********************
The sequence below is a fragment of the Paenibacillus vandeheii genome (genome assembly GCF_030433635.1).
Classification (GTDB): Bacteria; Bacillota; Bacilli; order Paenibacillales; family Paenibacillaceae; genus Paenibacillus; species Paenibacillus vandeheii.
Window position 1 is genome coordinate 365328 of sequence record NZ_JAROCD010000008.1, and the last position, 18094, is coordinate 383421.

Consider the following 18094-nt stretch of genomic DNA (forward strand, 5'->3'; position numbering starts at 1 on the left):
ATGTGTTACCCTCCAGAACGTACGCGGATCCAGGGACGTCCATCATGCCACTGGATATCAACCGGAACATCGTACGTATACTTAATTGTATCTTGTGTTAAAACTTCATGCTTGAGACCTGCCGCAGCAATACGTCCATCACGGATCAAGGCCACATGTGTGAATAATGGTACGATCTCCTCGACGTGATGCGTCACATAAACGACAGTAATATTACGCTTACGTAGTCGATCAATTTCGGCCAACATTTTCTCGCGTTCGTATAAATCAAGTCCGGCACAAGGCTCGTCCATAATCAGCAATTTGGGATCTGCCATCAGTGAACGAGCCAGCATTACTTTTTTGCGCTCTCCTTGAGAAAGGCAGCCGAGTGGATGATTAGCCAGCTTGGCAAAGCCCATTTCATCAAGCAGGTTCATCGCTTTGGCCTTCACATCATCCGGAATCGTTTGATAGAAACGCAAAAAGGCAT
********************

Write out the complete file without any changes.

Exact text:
The sequence below is a fragment of the Paenibacillus vandeheii genome (genome assembly GCF_030433635.1).
Classification (GTDB): Bacteria; Bacillota; Bacilli; order Paenibacillales; family Paenibacillaceae; genus Paenibacillus; species Paenibacillus vandeheii.
Window position 1 is genome coordinate 365328 of sequence record NZ_JAROCD010000008.1, and the last position, 18094, is coordinate 383421.

Consider the following 18094-nt stretch of genomic DNA (forward strand, 5'->3'; position numbering starts at 1 on the left):
ATGTGTTACCCTCCAGAACGTACGCGGATCCAGGGACGTCCATCATGCCACTGGATATCAACCGGAACATCGTACGTATACTTAATTGTATCTTGTGTTAAAACTTCATGCTTGAGACCTGCCGCAGCAATACGTCCATCACGGATCAAGGCCACATGTGTGAATAATGGTACGATCTCCTCGACGTGATGCGTCACATAAACGACAGTAATATTACGCTTACGTAGTCGATCAATTTCGGCCAACATTTTCTCGCGTTCGTATAAATCAAGTCCGGCACAAGGCTCGTCCATAATCAGCAATTTGGGATCTGCCATCAGTGAACGAGCCAGCATTACTTTTTTGCGCTCTCCTTGAGAAAGGCAGCCGAGTGGATGATTAGCCAGCTTGGCAAAGCCCATTTCATCAAGCAGGTTCATCGCTTTGGCCTTCACATCATCCGGAATCGTTTGATAGAAACGCAAAAAGGCAT